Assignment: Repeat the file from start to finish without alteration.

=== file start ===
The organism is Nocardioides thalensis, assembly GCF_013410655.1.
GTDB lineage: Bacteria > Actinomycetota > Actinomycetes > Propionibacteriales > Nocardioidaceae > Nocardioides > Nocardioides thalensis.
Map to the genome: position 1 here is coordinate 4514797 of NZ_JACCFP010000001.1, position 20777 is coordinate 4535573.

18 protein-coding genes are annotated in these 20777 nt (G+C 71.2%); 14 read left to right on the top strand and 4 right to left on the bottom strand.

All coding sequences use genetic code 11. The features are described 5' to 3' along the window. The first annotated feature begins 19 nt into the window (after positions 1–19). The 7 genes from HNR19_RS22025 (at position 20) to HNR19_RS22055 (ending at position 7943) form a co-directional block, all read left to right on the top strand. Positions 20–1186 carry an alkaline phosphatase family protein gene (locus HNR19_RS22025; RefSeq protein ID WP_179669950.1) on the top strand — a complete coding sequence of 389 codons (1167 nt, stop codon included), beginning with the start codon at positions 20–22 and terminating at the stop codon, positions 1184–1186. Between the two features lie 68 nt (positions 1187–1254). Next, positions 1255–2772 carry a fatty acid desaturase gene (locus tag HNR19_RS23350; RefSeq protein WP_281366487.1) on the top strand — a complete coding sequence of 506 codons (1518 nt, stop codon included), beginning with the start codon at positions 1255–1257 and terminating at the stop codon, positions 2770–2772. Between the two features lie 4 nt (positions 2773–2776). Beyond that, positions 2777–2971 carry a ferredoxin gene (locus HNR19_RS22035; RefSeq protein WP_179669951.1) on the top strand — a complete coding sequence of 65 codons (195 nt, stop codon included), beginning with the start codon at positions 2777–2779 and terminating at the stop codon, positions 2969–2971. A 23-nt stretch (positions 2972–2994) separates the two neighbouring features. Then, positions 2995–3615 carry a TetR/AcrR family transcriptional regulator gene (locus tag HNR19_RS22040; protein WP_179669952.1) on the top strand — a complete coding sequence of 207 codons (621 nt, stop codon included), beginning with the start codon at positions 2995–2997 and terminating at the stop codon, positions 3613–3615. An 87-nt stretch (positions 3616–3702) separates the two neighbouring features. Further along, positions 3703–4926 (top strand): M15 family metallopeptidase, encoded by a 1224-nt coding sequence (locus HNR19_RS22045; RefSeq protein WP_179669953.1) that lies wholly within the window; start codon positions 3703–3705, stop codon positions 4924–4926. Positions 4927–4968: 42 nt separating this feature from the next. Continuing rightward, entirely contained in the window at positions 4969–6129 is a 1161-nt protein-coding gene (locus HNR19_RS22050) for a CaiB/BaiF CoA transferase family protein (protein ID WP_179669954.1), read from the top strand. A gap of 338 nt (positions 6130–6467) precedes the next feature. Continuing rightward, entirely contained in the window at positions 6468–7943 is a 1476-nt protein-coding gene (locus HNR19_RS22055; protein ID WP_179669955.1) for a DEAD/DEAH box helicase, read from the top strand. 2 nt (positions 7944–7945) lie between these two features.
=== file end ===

The organism is Nocardioides thalensis, assembly GCF_013410655.1.
GTDB lineage: Bacteria > Actinomycetota > Actinomycetes > Propionibacteriales > Nocardioidaceae > Nocardioides > Nocardioides thalensis.
Map to the genome: position 1 here is coordinate 4514797 of NZ_JACCFP010000001.1, position 20777 is coordinate 4535573.

18 protein-coding genes are annotated in these 20777 nt (G+C 71.2%); 14 read left to right on the top strand and 4 right to left on the bottom strand.

All coding sequences use genetic code 11. The features are described 5' to 3' along the window. The first annotated feature begins 19 nt into the window (after positions 1–19). The 7 genes from HNR19_RS22025 (at position 20) to HNR19_RS22055 (ending at position 7943) form a co-directional block, all read left to right on the top strand. Positions 20–1186 carry an alkaline phosphatase family protein gene (locus HNR19_RS22025; RefSeq protein ID WP_179669950.1) on the top strand — a complete coding sequence of 389 codons (1167 nt, stop codon included), beginning with the start codon at positions 20–22 and terminating at the stop codon, positions 1184–1186. Between the two features lie 68 nt (positions 1187–1254). Next, positions 1255–2772 carry a fatty acid desaturase gene (locus tag HNR19_RS23350; RefSeq protein WP_281366487.1) on the top strand — a complete coding sequence of 506 codons (1518 nt, stop codon included), beginning with the start codon at positions 1255–1257 and terminating at the stop codon, positions 2770–2772. Between the two features lie 4 nt (positions 2773–2776). Beyond that, positions 2777–2971 carry a ferredoxin gene (locus HNR19_RS22035; RefSeq protein WP_179669951.1) on the top strand — a complete coding sequence of 65 codons (195 nt, stop codon included), beginning with the start codon at positions 2777–2779 and terminating at the stop codon, positions 2969–2971. A 23-nt stretch (positions 2972–2994) separates the two neighbouring features. Then, positions 2995–3615 carry a TetR/AcrR family transcriptional regulator gene (locus tag HNR19_RS22040; protein WP_179669952.1) on the top strand — a complete coding sequence of 207 codons (621 nt, stop codon included), beginning with the start codon at positions 2995–2997 and terminating at the stop codon, positions 3613–3615. An 87-nt stretch (positions 3616–3702) separates the two neighbouring features. Further along, positions 3703–4926 (top strand): M15 family metallopeptidase, encoded by a 1224-nt coding sequence (locus HNR19_RS22045; RefSeq protein WP_179669953.1) that lies wholly within the window; start codon positions 3703–3705, stop codon positions 4924–4926. Positions 4927–4968: 42 nt separating this feature from the next. Continuing rightward, entirely contained in the window at positions 4969–6129 is a 1161-nt protein-coding gene (locus HNR19_RS22050) for a CaiB/BaiF CoA transferase family protein (protein ID WP_179669954.1), read from the top strand. A gap of 338 nt (positions 6130–6467) precedes the next feature. Continuing rightward, entirely contained in the window at positions 6468–7943 is a 1476-nt protein-coding gene (locus HNR19_RS22055; protein ID WP_179669955.1) for a DEAD/DEAH box helicase, read from the top strand. 2 nt (positions 7944–7945) lie between these two features.